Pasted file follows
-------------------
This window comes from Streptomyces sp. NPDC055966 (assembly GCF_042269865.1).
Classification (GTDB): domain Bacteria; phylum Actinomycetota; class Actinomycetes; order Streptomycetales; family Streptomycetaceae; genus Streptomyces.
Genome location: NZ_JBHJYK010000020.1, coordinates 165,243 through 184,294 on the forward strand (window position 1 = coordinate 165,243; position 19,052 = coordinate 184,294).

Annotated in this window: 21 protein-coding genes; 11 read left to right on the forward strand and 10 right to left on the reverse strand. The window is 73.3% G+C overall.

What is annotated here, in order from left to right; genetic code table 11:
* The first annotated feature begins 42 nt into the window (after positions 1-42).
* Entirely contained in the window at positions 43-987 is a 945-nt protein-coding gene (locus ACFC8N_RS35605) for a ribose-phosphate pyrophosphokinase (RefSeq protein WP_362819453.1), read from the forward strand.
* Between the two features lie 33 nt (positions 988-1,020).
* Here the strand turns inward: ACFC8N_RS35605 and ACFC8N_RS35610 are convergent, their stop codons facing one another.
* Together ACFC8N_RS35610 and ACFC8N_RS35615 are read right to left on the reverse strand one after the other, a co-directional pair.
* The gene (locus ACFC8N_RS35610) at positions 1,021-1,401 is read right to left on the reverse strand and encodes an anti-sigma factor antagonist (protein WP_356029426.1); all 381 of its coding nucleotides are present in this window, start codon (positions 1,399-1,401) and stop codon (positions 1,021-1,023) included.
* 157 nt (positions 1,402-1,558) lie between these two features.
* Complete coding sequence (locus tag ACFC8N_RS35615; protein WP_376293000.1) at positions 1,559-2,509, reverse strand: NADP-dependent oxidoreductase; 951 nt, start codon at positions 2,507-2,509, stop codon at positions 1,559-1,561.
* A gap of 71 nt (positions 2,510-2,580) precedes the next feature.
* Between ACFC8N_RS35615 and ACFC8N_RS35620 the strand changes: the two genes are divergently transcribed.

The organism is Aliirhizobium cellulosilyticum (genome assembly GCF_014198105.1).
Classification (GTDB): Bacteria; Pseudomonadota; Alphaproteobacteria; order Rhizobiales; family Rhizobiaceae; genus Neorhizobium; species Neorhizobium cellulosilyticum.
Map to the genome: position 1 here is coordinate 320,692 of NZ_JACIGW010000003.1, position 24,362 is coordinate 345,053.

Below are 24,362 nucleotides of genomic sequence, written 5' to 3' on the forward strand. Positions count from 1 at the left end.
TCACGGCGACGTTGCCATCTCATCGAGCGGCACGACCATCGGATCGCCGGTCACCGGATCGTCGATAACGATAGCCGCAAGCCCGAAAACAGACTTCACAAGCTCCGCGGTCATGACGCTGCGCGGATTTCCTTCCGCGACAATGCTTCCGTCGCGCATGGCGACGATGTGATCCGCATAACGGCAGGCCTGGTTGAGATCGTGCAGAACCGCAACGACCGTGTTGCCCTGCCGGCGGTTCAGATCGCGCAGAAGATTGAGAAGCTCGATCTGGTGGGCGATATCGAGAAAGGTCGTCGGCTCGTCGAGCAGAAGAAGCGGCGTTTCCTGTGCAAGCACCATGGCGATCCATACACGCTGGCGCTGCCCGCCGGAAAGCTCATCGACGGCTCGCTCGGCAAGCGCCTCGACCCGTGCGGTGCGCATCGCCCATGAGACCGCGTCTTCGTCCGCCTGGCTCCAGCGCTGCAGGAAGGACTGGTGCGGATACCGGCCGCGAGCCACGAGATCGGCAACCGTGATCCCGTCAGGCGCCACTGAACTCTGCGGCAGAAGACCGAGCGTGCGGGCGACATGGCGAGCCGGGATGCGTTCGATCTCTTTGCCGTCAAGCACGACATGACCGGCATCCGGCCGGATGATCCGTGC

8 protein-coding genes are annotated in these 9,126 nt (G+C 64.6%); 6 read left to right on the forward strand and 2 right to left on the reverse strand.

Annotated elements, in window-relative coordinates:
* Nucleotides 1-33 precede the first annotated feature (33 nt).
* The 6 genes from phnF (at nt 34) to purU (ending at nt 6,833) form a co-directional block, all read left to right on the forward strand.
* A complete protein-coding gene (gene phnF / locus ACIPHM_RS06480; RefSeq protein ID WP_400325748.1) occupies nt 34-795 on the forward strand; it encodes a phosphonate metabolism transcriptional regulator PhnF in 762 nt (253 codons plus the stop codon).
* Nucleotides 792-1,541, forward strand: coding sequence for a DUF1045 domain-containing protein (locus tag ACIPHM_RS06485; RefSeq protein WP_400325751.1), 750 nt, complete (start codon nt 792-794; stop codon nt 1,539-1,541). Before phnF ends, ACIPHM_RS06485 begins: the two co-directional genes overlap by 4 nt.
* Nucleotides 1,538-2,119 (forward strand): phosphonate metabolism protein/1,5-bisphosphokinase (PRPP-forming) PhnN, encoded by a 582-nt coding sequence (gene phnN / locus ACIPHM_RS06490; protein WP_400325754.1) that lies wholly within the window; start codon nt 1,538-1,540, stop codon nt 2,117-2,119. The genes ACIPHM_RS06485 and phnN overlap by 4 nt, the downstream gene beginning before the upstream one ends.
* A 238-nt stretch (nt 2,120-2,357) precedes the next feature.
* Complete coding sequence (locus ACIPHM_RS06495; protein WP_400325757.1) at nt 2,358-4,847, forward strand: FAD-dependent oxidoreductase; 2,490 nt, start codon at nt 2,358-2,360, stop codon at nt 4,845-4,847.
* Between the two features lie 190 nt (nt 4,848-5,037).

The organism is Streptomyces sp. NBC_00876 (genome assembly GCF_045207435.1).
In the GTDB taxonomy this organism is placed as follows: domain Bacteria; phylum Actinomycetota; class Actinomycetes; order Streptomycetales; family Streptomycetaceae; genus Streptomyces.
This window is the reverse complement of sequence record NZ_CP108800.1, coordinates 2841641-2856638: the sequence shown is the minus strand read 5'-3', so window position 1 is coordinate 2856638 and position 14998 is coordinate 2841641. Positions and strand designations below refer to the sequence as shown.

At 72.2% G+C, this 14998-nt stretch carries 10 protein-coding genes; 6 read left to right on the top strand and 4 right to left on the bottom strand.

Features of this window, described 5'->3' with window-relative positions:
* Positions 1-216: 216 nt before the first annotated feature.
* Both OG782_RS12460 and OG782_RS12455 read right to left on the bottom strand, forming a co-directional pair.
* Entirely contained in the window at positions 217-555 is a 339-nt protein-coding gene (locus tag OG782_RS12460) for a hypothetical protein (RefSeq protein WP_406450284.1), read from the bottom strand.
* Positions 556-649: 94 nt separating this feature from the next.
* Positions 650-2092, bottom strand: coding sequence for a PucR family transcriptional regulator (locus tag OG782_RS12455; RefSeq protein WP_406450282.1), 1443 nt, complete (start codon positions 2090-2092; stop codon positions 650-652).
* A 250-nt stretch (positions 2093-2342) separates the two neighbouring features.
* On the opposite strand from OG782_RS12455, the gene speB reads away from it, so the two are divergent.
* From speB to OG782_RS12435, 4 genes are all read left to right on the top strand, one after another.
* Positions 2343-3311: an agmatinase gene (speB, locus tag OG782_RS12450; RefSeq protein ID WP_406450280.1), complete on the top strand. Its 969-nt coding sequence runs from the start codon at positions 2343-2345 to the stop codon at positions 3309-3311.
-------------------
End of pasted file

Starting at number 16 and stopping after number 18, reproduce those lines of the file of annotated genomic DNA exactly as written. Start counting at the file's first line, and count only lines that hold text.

The organism is Aliirhizobium cellulosilyticum (genome assembly GCF_014198105.1).
Classification (GTDB): Bacteria; Pseudomonadota; Alphaproteobacteria; order Rhizobiales; family Rhizobiaceae; genus Neorhizobium; species Neorhizobium cellulosilyticum.
Map to the genome: position 1 here is coordinate 320,692 of NZ_JACIGW010000003.1, position 24,362 is coordinate 345,053.